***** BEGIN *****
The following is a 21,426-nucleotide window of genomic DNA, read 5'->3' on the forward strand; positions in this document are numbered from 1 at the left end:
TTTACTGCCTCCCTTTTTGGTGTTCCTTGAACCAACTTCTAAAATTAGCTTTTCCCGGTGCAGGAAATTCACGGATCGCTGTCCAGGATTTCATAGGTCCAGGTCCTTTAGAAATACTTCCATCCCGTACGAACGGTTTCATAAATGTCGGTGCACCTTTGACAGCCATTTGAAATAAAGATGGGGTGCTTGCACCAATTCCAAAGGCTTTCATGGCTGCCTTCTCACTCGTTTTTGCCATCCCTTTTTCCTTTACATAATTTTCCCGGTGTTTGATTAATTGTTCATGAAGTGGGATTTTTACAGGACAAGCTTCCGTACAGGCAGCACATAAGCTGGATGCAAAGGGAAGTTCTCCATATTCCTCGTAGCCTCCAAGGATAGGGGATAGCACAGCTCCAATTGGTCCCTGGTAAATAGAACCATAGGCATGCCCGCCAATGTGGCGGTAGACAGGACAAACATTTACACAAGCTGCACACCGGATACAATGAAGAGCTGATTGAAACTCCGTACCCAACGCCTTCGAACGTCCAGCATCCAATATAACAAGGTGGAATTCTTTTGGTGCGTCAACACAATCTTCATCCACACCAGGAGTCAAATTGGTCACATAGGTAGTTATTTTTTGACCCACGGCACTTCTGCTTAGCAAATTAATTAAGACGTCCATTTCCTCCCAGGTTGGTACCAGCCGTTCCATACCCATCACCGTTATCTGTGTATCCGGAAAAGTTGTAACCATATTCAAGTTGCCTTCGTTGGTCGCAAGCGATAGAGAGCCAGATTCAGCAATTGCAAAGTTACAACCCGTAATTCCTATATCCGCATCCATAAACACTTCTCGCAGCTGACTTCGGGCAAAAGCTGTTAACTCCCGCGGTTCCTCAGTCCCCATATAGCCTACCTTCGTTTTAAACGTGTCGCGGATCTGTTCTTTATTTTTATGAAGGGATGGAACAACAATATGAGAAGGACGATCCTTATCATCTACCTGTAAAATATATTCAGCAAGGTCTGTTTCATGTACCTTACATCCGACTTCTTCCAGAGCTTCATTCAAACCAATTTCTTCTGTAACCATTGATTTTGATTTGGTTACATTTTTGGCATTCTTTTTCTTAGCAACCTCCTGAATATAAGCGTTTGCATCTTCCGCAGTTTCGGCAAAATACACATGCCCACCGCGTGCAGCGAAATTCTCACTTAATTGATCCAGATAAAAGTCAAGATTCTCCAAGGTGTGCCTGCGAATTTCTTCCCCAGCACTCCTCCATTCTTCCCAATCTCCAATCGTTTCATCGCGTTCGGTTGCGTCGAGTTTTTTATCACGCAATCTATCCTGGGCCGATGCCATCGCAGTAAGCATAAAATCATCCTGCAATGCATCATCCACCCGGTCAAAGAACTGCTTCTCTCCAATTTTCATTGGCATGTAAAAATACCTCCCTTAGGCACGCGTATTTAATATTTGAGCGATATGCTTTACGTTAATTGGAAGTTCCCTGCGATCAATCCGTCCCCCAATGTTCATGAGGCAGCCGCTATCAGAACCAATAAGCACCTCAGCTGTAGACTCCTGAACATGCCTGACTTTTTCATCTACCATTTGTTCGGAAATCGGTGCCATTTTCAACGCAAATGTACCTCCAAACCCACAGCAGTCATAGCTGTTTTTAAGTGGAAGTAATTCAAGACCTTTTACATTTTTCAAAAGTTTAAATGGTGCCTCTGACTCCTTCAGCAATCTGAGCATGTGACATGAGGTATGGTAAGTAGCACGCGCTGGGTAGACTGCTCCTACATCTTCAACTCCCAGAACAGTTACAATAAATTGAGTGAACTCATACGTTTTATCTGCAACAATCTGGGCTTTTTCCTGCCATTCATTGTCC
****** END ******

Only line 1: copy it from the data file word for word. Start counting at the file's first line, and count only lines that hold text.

The following is a 21,426-nucleotide window of genomic DNA, read 5'->3' on the forward strand; positions in this document are numbered from 1 at the left end: